Radiology in marine mammals has always been problematic due to the variability in thickness and the animal's habitat often being far away from the radiological processing equipment. This combination of factors results in frequent retakes of a radiographic exam and often means the marine mammal is out of the water for a longer period of time than is safe for the animal.
Digital radiology is any form of radiographic exposure that results in the final capture media being stored and able to be manipulated digitally. The two most common forms are computed radiology (CR) and direct digital radiology (DDR).
CR is a form of digital radiology in which x-rays expose a sheet of phosphorus material that is stored inside F/SR. This sheet is then loaded into a daylight processing unit and read by a laser scanner. It is then able to be stored or manipulated digitally.
DDR is the newer form of digital radiology in which x-rays expose a solid state single cassette with a cable attached that carries the exposure information directly to a computer that allows for immediate viewing, processing or storage.
Pros and Cons
The advantage of CR is that of reduced cost in comparison to DDR. All other advantages belong to the DDR class equipment. Newer technology, newer radiological algorithms and portable poolside instant processing and viewing are huge advantages in radiographing marine mammals.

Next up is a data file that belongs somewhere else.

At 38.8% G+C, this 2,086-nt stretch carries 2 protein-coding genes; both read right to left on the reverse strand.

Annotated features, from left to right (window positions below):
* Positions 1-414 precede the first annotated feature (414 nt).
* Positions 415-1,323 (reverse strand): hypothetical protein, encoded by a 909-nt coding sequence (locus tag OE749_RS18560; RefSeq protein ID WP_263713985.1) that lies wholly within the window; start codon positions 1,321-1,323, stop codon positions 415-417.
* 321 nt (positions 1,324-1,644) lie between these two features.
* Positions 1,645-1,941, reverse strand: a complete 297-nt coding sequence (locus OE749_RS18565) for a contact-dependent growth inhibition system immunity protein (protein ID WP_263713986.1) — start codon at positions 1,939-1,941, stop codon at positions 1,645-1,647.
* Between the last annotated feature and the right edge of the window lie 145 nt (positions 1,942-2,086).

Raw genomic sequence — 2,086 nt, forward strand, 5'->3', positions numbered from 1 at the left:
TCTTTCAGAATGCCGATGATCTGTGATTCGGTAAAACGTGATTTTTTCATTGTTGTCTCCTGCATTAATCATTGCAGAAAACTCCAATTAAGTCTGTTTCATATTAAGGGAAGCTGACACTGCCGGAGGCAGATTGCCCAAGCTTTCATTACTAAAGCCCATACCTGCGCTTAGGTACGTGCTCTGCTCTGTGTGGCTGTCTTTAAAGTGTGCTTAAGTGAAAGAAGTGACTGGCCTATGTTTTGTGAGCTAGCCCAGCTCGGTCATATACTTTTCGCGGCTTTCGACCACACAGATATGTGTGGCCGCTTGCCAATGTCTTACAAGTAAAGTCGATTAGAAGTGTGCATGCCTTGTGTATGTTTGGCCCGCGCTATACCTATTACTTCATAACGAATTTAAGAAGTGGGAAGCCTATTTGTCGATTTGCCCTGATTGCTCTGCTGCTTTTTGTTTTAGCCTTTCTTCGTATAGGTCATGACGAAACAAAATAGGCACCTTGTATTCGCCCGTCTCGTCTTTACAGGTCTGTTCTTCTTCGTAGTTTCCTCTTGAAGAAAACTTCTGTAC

All forms of digital radiology still require an x-ray generator. In recent years the availability of portable higher milliampere (MA) generators, such as the MinXray 100 HT has made poolside imaging much more convenient. Very large animals still require higher MA generators, such as the Sedecal 600 HF pushcart. Most dolphins and smaller animals can be well imaged with the 100 Ma or smaller generators.
The algorithm or computed parameters of the digital radiograph can be very important to the clinician as these parameters are what allows for the wide latitude and ability to resolve small gray scale areas inside deeper tissues. All algorithms are not created equal. Some are much better than others at resolving bone detail in deep tissue, such as Eklin EDR Mark II. You should always see a demonstration of the equipment and algorithms to see if it will image the tissues you are interested in.
During the presentation, I will show examples of the same tissues imaged with F/SR, CR and DDR.
Digital radiology, in particular DDR, has the potential of making radiology a much more convenient and useful tool in marine mammal medicine.